Suppose a man were translated to a planet, the sky of which was constantly covered with a thick curtain of clouds, so that he could never see the other stars. On that planet he would live as if it were isolated in space. But he would notice that it revolves…” (Henri Poincaré, Science and Hypotheses)
Poincaré goes on to note that this man would, if he were observant, notice that a free-swinging pendulum — something akin to Foucault’s pendulum — gradually rotates.
Assume, for the moment, that this man looks around him, at the birds flying through the sky, the trees undulating in the breeze, the houses firmly rooted to the ground, and thinks that the planet does not–cannot–rotate. This is a commonsense conclusion to make. After observing this rotation, the thought-experiment man may conjecture that the planet does or does not rotate.
In the latter instance, he would have to revise some of his background knowledge in order to keep his insistence on the non-rotational status of the planet. For instance, he might say that free-swinging pendulums are subject to an unexplained phenomenon that is not detectable with current technology. Free-swinging pendulum-influencing-rays, known as ‘FWPI-rays’ for instance. He makes a presently-untestable addition to his knowledge in order to prevent revision: he makes an ad hoc adjustment to his theory of the non-rotational status of the planet.
An analogous ad hoc adjustment might take place if the man looks far off in the distance and sees that, while the planet is surely not flat, the mountains and valleys and rolling hills would, if averaged out, be a flat surface. When the man adopts the (quite reasonable at the time!) conjecture of a flat planet, he notes that whenever a lunar eclipse takes place, the nearby moon is fully obscured. In fact, whenever the planet’s shadow is cast on the moon during a lunar eclipse, it appears to be the shadow of a globe. In order to save his flat-earth theory, the man may attempt all sorts of ad hoc explanations for this contradicting occurrence. He might end up a member of the Flat Earth Society. He might argue that the shape of the planet is kept secret for some conspiratorial reason. Doctored photos from satellites or the moon, fake space rocks, fake space walks, and so on.
Of course, there has to be a motive for this cover-up:
The motive for ‘The Conspiracy’ is unknown (unlike the existence of ‘The Conspiracy’, no specific motive necessarily follows from the FET) and as such it is open to speculation. However, financial profit is the most commonly assumed motive. (Flat Earth Wiki)
Thus, if the man is willing to salvage his prized ideas from criticism, he is quite capable of all sorts of logical contortions to keep his commonsense belief from revision. He can argue away the results of an experiment by positing an error in the experiment, or a misinterpretation of the data, or a grand conspiracy. In fact, it very well may be the case that there was an experimental mistake, or a misinterpretation of the data, or a grand conspiracy.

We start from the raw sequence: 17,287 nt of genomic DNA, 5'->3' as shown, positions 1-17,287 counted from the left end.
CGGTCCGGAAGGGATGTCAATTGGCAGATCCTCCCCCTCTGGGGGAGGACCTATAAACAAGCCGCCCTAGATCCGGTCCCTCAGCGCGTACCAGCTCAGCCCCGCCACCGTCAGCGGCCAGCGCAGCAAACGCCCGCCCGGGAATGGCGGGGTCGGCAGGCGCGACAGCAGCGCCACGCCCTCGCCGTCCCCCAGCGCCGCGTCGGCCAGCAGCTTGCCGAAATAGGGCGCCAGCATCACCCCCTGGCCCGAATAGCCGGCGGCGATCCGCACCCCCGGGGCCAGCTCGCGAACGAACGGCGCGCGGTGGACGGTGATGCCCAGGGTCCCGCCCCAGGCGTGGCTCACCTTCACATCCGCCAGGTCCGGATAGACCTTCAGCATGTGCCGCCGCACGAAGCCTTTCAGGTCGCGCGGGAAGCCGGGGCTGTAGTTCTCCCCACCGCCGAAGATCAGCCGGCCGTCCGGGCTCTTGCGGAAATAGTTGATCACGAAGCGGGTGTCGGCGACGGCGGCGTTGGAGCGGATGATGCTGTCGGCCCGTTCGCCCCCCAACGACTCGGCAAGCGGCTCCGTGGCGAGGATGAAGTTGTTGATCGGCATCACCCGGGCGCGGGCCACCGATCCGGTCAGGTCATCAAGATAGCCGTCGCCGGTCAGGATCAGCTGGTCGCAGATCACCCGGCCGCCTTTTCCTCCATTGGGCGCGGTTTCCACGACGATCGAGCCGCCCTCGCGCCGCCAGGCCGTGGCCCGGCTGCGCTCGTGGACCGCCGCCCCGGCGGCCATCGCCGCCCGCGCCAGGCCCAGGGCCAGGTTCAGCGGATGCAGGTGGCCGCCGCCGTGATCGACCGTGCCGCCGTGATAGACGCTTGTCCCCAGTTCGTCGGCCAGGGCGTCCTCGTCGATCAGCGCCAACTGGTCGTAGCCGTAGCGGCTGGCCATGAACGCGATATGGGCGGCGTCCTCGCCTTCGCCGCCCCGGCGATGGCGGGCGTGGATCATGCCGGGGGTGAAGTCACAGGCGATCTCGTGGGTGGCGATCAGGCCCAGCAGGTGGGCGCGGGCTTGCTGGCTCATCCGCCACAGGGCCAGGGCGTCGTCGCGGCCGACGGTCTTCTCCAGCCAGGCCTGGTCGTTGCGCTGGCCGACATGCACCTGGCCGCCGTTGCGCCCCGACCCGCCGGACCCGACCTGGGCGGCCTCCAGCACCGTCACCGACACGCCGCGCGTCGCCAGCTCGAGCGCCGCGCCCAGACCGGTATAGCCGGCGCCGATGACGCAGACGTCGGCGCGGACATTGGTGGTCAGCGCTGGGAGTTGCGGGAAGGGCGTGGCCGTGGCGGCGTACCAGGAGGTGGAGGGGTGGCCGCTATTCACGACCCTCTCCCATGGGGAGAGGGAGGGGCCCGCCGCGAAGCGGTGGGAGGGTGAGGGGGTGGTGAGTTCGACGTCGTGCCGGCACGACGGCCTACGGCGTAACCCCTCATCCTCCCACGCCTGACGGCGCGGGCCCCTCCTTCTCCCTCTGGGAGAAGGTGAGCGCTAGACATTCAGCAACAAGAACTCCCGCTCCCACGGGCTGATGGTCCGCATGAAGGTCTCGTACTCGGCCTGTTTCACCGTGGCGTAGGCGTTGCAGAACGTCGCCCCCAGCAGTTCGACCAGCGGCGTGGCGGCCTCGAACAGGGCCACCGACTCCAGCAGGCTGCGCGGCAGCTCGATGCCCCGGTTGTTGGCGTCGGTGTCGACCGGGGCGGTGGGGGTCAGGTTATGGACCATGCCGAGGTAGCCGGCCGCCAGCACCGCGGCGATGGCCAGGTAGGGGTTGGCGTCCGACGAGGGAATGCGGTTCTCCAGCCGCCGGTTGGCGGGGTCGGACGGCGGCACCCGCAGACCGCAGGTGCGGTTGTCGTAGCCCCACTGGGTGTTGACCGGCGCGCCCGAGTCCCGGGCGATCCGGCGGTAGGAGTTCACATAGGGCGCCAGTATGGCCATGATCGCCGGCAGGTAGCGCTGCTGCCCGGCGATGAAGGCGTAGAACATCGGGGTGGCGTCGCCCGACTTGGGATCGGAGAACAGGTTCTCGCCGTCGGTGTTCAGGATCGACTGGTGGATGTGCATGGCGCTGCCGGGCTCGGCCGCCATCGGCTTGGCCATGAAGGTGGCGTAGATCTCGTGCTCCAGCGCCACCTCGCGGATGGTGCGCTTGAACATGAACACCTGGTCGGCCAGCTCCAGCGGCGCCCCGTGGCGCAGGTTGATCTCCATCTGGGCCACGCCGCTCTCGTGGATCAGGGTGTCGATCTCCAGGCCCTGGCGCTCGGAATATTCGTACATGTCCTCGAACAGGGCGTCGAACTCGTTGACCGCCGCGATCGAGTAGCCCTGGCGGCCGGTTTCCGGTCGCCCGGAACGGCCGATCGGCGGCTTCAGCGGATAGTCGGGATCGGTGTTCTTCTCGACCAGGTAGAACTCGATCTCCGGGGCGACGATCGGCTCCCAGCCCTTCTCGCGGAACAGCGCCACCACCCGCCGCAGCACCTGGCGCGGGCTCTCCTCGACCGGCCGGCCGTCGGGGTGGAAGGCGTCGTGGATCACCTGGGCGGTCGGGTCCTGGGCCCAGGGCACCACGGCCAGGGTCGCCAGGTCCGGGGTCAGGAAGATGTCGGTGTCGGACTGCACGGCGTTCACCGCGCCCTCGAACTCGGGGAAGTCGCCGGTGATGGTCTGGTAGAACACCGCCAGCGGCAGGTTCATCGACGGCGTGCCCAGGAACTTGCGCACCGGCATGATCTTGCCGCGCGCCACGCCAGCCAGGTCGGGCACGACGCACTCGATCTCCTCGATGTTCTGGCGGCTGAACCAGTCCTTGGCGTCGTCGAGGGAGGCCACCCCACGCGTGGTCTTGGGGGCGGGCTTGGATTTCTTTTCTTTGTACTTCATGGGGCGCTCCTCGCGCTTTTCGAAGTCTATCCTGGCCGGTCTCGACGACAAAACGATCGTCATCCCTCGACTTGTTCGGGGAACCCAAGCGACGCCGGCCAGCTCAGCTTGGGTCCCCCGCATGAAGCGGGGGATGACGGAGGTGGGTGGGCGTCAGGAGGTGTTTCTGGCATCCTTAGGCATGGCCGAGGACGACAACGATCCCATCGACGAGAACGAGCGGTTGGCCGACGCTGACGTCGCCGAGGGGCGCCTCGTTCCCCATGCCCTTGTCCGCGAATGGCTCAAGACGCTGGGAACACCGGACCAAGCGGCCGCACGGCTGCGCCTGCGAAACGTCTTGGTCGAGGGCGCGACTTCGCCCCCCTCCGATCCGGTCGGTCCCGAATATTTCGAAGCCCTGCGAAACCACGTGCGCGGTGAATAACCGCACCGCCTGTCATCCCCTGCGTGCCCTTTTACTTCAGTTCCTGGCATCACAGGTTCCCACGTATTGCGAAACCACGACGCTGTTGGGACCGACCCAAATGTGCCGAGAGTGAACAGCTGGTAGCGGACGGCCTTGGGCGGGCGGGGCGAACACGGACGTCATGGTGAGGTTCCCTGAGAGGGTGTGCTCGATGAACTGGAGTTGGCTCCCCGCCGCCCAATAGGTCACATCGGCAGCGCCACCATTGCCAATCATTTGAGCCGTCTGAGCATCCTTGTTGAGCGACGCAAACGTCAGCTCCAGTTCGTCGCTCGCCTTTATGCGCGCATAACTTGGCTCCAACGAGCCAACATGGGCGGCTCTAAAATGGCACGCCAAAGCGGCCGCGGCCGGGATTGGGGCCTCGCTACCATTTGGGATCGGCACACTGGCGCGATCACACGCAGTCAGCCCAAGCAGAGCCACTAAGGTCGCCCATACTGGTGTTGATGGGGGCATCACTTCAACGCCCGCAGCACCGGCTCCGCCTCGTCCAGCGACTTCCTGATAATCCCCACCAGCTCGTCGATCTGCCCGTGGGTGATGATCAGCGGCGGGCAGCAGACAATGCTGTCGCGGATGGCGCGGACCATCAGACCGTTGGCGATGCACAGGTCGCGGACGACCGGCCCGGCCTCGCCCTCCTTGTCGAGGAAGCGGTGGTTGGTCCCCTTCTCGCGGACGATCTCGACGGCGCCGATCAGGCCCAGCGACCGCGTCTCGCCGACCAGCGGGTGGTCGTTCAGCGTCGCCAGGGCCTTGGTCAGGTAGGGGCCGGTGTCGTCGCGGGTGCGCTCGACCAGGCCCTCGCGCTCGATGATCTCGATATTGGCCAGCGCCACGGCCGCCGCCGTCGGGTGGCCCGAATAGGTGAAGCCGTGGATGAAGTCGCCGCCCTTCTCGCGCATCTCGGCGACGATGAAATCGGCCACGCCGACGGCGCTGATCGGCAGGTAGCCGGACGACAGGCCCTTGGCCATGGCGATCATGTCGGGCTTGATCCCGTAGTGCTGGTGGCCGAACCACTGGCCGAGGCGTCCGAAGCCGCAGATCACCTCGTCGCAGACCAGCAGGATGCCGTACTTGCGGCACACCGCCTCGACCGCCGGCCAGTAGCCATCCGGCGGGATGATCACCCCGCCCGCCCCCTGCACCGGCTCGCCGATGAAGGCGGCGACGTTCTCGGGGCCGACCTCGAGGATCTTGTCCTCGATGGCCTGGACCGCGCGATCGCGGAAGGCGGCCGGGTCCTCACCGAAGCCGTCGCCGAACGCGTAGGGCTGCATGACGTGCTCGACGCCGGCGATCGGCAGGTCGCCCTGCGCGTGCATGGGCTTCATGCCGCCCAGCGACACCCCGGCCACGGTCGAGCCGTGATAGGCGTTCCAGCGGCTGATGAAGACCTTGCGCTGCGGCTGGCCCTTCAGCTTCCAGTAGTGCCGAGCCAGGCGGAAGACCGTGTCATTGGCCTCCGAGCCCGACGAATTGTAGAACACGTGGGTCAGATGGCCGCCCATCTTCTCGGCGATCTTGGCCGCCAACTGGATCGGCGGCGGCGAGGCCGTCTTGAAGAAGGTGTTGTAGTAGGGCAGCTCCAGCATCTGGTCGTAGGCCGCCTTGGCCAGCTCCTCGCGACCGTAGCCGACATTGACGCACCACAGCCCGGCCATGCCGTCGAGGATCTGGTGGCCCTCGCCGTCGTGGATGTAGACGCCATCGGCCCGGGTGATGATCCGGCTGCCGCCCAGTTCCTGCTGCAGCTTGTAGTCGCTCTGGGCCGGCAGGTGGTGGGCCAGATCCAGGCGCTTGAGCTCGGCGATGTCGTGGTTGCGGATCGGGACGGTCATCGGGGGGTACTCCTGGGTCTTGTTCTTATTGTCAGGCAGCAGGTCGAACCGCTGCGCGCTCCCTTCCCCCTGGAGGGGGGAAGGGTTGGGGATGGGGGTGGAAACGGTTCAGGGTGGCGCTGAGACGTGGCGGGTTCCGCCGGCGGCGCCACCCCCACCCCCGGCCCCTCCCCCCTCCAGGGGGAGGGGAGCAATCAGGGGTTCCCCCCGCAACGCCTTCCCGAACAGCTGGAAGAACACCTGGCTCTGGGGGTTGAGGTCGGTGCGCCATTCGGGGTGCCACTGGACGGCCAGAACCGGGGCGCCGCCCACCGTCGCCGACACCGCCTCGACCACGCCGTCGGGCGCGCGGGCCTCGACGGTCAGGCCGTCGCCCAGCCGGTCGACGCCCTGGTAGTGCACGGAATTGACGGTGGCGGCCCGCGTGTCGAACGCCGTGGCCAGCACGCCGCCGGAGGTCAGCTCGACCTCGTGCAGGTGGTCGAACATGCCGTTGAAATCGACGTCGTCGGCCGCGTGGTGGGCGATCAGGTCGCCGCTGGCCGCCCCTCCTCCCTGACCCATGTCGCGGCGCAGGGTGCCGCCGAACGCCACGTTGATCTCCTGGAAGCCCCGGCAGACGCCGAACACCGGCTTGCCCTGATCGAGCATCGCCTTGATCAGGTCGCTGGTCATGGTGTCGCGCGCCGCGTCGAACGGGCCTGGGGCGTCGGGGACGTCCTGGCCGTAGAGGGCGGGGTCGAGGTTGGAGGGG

In the former instance, he would have to drastically revise his view of his place in nature. This change would involve rejecting what his senses directly perceive. While it may be psychologically painful to reject his pet theories, this man might follow what the experiment, and not his direct perception, tells him. If he rejects the experiment and retains his pet theory, what reason is there for him not to adopt the flat-earth theory?
In summation, adopting ad hoc adjustments to salvage a theory from refutation does not, in principle, allow for adopting cases of refutation for reasons. For instance, if the man with the non-rotational theory should encounter the man with the flat-earth theory, how is there to be any sort of argument between the two of them? There can be no critical discussion. This can be generalized: if everyone should adopt ad hoc adjustments to their pet theories, there can be no critical discussion.
I make the methodological choice to favor a critical discussion over contemplative silence. This is why I do not accept the ad hoc choice to save theories from criticism. This does not mean that I think that all experimental tests are final. Far from it. Experiments may be mistaken. In that case, it is proper to ask whether or not there was a mistake, and perhaps conduct the experiment again with different equipment. Thus, I also follow the methodological rule to pay attention to experiments that can, in principle, be repeatedly conducted, rather than one-time events.